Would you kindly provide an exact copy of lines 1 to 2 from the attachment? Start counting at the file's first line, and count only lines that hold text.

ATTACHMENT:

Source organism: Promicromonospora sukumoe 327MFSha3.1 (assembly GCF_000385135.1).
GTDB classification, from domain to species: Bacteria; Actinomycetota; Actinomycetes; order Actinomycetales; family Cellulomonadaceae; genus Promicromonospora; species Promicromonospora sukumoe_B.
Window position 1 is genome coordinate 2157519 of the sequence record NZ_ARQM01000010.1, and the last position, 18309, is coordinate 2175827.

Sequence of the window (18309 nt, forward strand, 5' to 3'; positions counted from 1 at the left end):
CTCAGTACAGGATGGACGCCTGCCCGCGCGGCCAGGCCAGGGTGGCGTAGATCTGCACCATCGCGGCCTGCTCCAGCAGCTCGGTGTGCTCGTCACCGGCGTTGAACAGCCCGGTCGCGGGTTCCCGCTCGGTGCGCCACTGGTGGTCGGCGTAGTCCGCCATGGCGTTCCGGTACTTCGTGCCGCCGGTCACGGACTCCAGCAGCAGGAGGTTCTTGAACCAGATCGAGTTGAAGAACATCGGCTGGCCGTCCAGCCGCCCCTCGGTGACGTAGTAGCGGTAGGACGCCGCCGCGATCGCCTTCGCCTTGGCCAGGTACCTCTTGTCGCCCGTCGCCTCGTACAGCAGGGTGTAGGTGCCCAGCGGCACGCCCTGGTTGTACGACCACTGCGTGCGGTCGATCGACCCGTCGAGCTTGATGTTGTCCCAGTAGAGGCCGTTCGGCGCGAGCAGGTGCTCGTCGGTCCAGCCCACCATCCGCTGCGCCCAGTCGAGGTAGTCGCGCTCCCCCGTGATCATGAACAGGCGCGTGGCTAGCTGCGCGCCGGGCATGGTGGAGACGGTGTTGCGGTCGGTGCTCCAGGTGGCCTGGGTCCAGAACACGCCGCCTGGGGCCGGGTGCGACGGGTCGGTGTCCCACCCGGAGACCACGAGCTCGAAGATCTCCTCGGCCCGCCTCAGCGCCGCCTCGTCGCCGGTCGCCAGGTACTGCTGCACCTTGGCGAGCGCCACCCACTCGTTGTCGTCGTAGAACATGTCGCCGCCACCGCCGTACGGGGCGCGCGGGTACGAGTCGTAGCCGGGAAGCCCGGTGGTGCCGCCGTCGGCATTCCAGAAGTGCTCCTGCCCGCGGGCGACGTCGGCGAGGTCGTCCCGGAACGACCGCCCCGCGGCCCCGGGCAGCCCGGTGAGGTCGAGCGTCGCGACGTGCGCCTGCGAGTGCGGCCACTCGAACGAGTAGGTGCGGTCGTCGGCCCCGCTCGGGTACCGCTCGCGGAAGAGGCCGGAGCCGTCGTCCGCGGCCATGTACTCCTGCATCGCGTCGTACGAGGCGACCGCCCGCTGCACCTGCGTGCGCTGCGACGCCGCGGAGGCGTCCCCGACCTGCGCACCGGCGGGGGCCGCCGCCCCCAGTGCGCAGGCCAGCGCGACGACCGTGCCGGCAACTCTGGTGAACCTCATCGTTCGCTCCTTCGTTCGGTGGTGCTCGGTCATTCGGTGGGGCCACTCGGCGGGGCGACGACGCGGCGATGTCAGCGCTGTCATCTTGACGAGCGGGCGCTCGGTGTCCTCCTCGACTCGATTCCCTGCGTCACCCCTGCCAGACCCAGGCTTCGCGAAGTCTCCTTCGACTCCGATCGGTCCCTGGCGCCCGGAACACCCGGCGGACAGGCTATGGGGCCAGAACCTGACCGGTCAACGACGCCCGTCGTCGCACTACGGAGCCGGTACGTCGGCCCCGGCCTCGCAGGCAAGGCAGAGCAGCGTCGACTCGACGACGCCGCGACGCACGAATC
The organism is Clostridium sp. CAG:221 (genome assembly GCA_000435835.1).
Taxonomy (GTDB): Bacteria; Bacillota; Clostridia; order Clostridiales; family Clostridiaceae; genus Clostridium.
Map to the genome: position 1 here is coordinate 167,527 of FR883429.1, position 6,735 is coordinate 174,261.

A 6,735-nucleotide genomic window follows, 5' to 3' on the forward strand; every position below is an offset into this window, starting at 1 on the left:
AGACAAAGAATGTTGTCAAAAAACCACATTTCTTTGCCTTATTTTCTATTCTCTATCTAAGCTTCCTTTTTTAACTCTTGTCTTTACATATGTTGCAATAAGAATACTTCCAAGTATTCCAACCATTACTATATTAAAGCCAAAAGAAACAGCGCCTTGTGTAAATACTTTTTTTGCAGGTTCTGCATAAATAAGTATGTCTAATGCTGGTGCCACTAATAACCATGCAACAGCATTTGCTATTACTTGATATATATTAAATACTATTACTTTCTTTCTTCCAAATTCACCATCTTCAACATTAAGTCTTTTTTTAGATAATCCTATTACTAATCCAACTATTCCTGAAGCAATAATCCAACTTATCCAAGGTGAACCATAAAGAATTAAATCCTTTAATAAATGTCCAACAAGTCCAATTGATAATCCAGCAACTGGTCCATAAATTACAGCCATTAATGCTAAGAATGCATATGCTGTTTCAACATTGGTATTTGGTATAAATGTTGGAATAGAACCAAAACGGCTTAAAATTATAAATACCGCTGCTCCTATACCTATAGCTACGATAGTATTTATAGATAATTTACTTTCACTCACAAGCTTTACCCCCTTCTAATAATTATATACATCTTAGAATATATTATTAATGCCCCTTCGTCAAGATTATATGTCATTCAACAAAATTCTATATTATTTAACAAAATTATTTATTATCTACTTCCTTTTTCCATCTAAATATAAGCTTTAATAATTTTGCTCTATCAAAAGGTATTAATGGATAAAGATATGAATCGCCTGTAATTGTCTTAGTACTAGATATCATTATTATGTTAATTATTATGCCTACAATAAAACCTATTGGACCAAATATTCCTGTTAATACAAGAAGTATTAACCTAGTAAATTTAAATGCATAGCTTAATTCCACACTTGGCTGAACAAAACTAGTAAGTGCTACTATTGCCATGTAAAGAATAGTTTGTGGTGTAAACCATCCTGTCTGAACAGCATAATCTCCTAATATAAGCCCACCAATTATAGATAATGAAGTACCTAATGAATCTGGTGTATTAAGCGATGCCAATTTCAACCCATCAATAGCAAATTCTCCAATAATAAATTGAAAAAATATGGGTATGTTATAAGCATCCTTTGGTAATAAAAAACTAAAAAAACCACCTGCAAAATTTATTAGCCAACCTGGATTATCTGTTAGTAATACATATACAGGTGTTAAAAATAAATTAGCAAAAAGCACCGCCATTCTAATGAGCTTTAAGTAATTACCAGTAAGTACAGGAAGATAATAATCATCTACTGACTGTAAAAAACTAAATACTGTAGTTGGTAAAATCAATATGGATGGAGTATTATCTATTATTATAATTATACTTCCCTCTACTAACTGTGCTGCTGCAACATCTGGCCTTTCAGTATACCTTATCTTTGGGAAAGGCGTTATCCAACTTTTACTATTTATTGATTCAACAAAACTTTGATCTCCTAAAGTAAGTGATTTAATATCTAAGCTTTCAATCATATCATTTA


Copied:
Source organism: Promicromonospora sukumoe 327MFSha3.1 (assembly GCF_000385135.1).
GTDB classification, from domain to species: Bacteria; Actinomycetota; Actinomycetes; order Actinomycetales; family Cellulomonadaceae; genus Promicromonospora; species Promicromonospora sukumoe_B.